Fred Hardie and Charles Fryer’s photographs of Toowoomba (c. 1893 and 1907) and Lionel Lindsay’s prints of Sydney (1910s and 20s) date from a transitional period, when gas lamps and horse-drawn vehicles were superseded by electric light and combustion engines. In one of Hardie’s perspectives on Toowoomba’s main thoroughfare, a light-post is the central compositional element, appearing like a just-landed alien sentinel, towering over the dirt road and horse dung. By the period Lindsay executed his prints of so-called ‘Old Sydney’, light-posts were fluently integrated into Sydney’s social fabric.
Max Dupain’s photos of Toowoomba in 1946 afford two different angles on the TOOWOOMBA ELECTRIC LIGHT AND POWER COMPANY building. At that date, its south wall featured a large painted advertisement for the marvel of electricity: ‘DO IT WITH ELECTRICITY – LIGHTING, HEATING, COOKING, POWER &C’. The innuendo of having sex – ‘Doing it’ with or without the light on – is suggested by the ad’s exploitative image of a young woman wearing a slip and about to ‘snap’ a switch. The words ‘DO IT WITH’ are still visible, but faintly.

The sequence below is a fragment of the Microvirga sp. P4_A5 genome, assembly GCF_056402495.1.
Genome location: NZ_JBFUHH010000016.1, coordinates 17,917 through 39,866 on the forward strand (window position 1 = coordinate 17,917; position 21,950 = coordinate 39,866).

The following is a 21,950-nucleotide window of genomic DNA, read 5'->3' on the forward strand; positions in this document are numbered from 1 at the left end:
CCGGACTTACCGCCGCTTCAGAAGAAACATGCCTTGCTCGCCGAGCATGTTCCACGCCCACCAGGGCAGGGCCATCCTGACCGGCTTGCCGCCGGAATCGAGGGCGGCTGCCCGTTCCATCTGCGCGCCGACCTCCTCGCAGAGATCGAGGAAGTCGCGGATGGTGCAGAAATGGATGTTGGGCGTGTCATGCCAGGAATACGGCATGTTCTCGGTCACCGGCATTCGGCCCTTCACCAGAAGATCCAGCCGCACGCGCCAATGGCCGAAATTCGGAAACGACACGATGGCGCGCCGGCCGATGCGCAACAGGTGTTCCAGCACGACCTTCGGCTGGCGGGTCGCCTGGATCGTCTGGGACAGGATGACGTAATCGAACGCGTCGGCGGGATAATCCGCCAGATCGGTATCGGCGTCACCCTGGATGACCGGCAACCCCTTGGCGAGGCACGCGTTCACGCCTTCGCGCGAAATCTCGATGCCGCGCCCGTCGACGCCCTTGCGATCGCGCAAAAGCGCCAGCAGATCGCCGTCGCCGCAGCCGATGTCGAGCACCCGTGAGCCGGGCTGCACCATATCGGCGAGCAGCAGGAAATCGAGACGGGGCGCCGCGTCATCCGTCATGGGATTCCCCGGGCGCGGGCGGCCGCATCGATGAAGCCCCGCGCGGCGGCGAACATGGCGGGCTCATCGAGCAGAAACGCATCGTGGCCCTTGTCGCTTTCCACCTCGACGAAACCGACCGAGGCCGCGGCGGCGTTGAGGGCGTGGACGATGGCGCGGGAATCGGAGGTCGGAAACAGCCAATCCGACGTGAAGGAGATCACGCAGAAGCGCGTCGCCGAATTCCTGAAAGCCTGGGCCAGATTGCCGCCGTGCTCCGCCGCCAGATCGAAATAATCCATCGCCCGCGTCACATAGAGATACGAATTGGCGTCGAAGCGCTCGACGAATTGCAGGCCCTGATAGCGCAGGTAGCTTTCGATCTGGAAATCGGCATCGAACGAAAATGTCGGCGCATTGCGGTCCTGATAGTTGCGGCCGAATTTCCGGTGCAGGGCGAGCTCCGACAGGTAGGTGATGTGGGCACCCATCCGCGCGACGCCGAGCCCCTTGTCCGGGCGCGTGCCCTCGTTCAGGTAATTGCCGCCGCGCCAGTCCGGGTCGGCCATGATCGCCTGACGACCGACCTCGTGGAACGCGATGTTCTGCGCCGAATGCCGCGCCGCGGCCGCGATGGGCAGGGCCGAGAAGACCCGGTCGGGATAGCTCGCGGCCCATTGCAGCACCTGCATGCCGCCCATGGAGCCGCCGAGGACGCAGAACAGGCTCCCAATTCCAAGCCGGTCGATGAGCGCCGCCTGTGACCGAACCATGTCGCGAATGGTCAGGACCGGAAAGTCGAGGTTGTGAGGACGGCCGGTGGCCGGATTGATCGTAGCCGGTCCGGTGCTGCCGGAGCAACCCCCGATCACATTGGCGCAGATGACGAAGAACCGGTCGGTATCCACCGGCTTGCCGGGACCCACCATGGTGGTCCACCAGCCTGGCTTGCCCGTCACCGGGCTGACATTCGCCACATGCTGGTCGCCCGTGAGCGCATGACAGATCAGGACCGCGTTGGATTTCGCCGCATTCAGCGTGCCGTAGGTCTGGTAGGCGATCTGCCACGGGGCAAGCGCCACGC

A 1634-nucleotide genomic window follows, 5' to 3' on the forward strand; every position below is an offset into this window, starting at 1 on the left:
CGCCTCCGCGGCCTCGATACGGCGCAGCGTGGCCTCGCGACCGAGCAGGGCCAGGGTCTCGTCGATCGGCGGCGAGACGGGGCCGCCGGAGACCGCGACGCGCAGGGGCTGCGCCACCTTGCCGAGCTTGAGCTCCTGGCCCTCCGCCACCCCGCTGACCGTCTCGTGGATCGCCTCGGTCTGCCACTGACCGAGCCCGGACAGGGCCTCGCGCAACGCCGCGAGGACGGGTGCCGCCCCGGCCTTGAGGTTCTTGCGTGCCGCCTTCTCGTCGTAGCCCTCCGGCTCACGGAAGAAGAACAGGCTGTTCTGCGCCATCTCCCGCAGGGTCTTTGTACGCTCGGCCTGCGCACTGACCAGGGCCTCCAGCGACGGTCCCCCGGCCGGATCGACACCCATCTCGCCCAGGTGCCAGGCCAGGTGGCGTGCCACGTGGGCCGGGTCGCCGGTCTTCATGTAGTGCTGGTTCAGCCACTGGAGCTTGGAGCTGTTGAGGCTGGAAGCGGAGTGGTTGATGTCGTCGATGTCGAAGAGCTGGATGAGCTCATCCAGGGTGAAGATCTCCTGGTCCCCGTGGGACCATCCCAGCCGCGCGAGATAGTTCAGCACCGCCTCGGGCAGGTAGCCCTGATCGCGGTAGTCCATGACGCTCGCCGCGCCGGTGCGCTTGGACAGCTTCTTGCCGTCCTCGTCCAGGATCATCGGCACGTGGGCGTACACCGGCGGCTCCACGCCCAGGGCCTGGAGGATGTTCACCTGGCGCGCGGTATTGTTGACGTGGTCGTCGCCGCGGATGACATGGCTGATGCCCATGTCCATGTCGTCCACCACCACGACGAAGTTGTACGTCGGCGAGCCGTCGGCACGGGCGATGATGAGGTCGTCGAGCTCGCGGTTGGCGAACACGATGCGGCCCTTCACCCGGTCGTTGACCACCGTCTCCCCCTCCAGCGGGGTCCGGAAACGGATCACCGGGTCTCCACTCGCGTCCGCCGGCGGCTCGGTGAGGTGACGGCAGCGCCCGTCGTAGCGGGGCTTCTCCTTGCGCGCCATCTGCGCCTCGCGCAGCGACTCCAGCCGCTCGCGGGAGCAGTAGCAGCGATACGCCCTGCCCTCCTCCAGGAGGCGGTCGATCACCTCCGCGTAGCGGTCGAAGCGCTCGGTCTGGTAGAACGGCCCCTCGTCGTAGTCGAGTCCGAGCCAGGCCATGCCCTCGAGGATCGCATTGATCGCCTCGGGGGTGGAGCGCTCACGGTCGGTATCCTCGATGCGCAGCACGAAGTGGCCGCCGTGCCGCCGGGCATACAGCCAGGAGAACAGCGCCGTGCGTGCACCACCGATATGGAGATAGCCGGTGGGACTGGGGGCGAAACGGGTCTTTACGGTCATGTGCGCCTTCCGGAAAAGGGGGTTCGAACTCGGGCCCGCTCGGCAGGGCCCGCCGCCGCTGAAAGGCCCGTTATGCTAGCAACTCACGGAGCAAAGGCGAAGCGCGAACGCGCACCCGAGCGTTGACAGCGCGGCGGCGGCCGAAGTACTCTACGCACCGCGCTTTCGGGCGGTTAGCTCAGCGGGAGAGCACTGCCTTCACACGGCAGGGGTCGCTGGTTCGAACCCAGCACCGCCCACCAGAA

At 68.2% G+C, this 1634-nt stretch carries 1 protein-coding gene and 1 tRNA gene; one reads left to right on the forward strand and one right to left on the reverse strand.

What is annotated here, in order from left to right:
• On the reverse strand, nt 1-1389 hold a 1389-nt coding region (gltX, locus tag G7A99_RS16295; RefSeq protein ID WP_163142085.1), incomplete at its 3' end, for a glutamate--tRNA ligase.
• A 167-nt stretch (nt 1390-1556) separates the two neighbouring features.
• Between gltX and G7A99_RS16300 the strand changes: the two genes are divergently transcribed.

A reduction linocut by Toowoomba-based artist Rhi Johnson, The second window 2020, gives a close-up of a section of the wall beneath that old ad. It shows one of the windows of the Gallery’s main office area. It’s unclear whether its bright-blue appearance is an effect of sunlight, LED lights shining from inside or simply Rhi’s artistic fancy.